It’s no secret that I’m not a big fan of Beatles songs played on the ukulele. But even I am impressed by the Roger Greenawalt and David Barratt’s dedication to Beatles ukulele. Their first project was a performance of every Beatles song on the uke for 14 hours straight. Of course, it was all for a good cause. They gave all the money they raised to Warren Buffet.
Their current project, The Beatles Complete on Ukulele, sees them team up with a string of guest singers to record every Beatles song, posting one song a week until 2012 along with an always enlightening essay on the song. The reworkings often give the tunes new and unexpected contexts such as the Alan Cohen Experience chanting the story of Oedipus on Your Mother Should Know and Adam Green serenading the girlfriend he drugged into a coma with I Will.
I caught up with the pair to discuss ukulele persecution, ennobled actors and why everyone loves the Beatles on ukulele.
How did the idea of playing the entire back catalogue of the Beatles in one day on ukulele come about?
Roger: Serendipity. I was uploading the Beatles catalog on iTunes and noticed it only took up 9.6 hours. I realized that you could perform every song in one day.
How did you physically manage to do it?
Roger: In reality it took 14 hours, there were 67 guest musicians and about 40 singers. Just moving that many people around wasted a lot of time. There were several bands carrying the songs behind me, because just uke would be too boring. And I took lots of breaks. We’re doing the gig again this year on December 5/6 at Spike Hill in Williamsburg, Brooklyn. This time we’ll have a tough Sharon Osbourne-like stage manager to whip me in to shape and keep the show on schedule. And also this year, unlike last year, we will have about 50 original uke arrangements which to do, which you can hear at: The Beatles Complete on Ukulele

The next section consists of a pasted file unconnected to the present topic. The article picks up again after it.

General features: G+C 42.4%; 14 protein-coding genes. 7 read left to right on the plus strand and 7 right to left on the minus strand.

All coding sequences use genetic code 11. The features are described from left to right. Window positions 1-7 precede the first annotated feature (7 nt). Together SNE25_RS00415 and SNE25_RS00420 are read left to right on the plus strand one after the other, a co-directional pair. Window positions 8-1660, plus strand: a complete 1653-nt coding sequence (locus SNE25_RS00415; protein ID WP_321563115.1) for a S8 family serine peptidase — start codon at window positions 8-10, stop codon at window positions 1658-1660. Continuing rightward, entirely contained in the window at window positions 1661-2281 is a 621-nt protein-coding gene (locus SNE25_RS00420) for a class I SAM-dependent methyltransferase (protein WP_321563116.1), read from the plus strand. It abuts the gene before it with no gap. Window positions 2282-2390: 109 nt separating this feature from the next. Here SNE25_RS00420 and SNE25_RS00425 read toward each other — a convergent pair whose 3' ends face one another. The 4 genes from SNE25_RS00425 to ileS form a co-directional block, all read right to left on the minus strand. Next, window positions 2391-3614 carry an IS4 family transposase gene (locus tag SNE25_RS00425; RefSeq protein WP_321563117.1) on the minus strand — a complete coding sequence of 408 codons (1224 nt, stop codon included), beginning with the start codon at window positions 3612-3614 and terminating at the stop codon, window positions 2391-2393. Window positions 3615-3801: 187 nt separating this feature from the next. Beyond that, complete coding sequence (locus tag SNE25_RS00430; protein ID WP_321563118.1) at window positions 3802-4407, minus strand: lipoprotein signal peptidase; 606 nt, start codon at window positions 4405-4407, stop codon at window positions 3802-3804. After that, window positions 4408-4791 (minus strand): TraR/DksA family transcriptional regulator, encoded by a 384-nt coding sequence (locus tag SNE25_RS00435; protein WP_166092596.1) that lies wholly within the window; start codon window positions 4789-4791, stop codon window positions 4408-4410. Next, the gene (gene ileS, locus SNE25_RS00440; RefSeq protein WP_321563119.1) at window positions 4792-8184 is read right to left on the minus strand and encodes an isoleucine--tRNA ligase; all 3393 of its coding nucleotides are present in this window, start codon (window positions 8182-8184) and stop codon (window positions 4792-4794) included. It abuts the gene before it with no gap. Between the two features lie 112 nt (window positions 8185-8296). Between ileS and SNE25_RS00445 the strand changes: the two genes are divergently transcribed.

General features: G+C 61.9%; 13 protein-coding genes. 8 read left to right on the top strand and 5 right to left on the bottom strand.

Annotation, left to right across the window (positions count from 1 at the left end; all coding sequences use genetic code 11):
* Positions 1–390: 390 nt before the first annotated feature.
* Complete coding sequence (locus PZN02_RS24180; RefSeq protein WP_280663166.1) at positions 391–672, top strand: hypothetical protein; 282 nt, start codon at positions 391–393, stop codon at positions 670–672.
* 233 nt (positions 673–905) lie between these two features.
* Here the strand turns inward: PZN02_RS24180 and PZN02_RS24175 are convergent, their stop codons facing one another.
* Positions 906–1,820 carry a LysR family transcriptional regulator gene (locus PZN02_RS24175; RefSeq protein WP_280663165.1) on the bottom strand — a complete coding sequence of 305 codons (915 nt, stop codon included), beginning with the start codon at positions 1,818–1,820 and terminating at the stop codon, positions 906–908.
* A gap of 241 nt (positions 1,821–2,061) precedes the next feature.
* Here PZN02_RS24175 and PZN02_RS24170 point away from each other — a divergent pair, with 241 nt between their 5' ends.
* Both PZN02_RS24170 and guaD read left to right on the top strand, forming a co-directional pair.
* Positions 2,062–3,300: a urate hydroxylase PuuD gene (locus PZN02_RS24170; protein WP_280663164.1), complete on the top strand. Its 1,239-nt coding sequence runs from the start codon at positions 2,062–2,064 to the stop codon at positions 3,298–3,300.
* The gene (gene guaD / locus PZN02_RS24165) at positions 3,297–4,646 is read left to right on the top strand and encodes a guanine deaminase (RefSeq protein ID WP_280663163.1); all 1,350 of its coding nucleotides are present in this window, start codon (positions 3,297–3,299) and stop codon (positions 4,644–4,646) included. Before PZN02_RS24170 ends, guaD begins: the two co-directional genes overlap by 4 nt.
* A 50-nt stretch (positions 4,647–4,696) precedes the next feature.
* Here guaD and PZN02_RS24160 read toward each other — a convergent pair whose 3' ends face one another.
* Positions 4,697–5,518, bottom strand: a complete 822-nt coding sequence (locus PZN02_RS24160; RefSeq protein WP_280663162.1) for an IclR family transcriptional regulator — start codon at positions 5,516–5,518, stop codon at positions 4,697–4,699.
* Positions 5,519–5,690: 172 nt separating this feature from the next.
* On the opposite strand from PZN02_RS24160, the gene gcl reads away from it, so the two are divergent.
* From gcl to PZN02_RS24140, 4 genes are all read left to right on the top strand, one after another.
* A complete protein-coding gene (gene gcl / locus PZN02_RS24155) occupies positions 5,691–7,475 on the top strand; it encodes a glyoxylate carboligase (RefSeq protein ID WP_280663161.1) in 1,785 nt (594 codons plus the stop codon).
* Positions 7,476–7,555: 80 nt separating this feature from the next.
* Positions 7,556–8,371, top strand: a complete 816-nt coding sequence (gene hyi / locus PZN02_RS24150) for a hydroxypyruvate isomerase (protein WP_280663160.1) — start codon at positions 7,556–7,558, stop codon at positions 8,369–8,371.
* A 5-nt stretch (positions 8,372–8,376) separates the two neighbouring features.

Beatles covers are very popular on the ukulele. Why do you think that is?
Roger: The Beatles can’t help but make sense on ukulele. Because the Beatles began in John Lennon’s mind. And his first instrument was a ukulele. He continued to use ukulele voicings on guitar for his entire career. His songs, and George’s in particular, are completely idiomatic and always work on uke.
McCartney’s writing is as logical as Mozart, and also translates to uke easily.
The big kick of playing their songs on uke is that it gives you a clear insight into their compositional thinking. A lot of what they did was just put their fingers on the most natural, loudest place on each instrument they used. This is good thinking. You see the logic of what they are doing, and admire how they are always sailing with, not against, the natural forces.
Which songs are you most looking forward to tackling? Are there any songs you’re dreading having to tackle?
Dave: The really bad ones are the most fun to do. We saved the embarrassing Maxwell’s Silver Hammer by recording it much slower, in minor, as a non-ironic murder song. Revolution No. 9 is improved as a heavy metal sing along.
The really good ones are more difficult. How do you better Hey Jude or Something? To improve Let It Be we would have to get Barack Obama in to do the vocal. Do you have his number?
Which guest singers have you got lined up?
Dave: We cannot be completely candid about this, as there are many stars who have said yes, but not recorded yet. We can disclose that Dame Helen Mirren and Sir Ian MacKellen are reworking Oh Bla Di Oh Bla Da in the style of Samuel Beckett. Ben Kweller is somewhere in Texas recording She’s A Woman. Ryan Miller of Guster is down for I’m Looking Through You.
Who would be your dream guest?
Roger: Paul McCartney singing and playing Something. I think it will actually happen.
Dave: My dream is Britney Spears and Morrissey doing A Day In The Life as a duet. Britney, of course, would be singing Paul’s part.
Lastly we would like Jane Asher to contact us directly at 347-529-6500.
Here’s a question you asked Warren: With a Hawaiian president, do you think the mindless persecution of the ukulele finally cease?
Dave: The mindless persecution of the ukulele will never cease until Roger and Dave have total political and spiritual power over every sentient being in the universe. This is what we stand for. That, and peace and love. Aloha.
Have you got any plans for the next project once this one is over in 2012?
Roger: I don’t anybody besides Dave and I who has the next three years planned out, so what’s next is not our biggest focus. The constant challenge is this self-imposed, long-term deadline every week. We will either pull it off or not. That will make or break us.
You can keep up to date with the project and download all the songs so far on The Beatles Complete on Ukulele